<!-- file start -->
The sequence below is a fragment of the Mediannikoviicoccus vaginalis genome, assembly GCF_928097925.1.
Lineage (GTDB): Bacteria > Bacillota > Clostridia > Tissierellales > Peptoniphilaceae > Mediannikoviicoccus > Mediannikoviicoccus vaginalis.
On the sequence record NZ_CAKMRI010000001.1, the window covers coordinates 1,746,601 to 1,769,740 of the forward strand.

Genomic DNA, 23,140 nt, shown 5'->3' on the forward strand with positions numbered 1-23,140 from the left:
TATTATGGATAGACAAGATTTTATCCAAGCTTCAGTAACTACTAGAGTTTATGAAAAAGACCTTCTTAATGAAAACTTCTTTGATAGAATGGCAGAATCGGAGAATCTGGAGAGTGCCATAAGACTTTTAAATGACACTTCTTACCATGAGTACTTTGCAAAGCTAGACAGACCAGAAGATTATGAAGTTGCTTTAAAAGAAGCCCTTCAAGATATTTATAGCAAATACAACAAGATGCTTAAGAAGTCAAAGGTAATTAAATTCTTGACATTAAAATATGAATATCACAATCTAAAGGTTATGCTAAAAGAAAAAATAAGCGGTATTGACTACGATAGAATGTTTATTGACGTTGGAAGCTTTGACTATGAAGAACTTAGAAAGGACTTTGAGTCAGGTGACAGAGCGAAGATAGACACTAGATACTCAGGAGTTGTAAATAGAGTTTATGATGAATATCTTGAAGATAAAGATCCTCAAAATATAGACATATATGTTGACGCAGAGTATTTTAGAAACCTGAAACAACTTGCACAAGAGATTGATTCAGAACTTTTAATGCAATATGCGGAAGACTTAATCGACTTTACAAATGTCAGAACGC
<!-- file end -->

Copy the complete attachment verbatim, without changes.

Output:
The sequence below is a fragment of the Mediannikoviicoccus vaginalis genome, assembly GCF_928097925.1.
Lineage (GTDB): Bacteria > Bacillota > Clostridia > Tissierellales > Peptoniphilaceae > Mediannikoviicoccus > Mediannikoviicoccus vaginalis.
On the sequence record NZ_CAKMRI010000001.1, the window covers coordinates 1,746,601 to 1,769,740 of the forward strand.

Genomic DNA, 23,140 nt, shown 5'->3' on the forward strand with positions numbered 1-23,140 from the left:
TATTATGGATAGACAAGATTTTATCCAAGCTTCAGTAACTACTAGAGTTTATGAAAAAGACCTTCTTAATGAAAACTTCTTTGATAGAATGGCAGAATCGGAGAATCTGGAGAGTGCCATAAGACTTTTAAATGACACTTCTTACCATGAGTACTTTGCAAAGCTAGACAGACCAGAAGATTATGAAGTTGCTTTAAAAGAAGCCCTTCAAGATATTTATAGCAAATACAACAAGATGCTTAAGAAGTCAAAGGTAATTAAATTCTTGACATTAAAATATGAATATCACAATCTAAAGGTTATGCTAAAAGAAAAAATAAGCGGTATTGACTACGATAGAATGTTTATTGACGTTGGAAGCTTTGACTATGAAGAACTTAGAAAGGACTTTGAGTCAGGTGACAGAGCGAAGATAGACACTAGATACTCAGGAGTTGTAAATAGAGTTTATGATGAATATCTTGAAGATAAAGATCCTCAAAATATAGACATATATGTTGACGCAGAGTATTTTAGAAACCTGAAACAACTTGCACAAGAGATTGATTCAGAACTTTTAATGCAATATGCGGAAGACTTAATCGACTTTACAAATGTCAGAACGC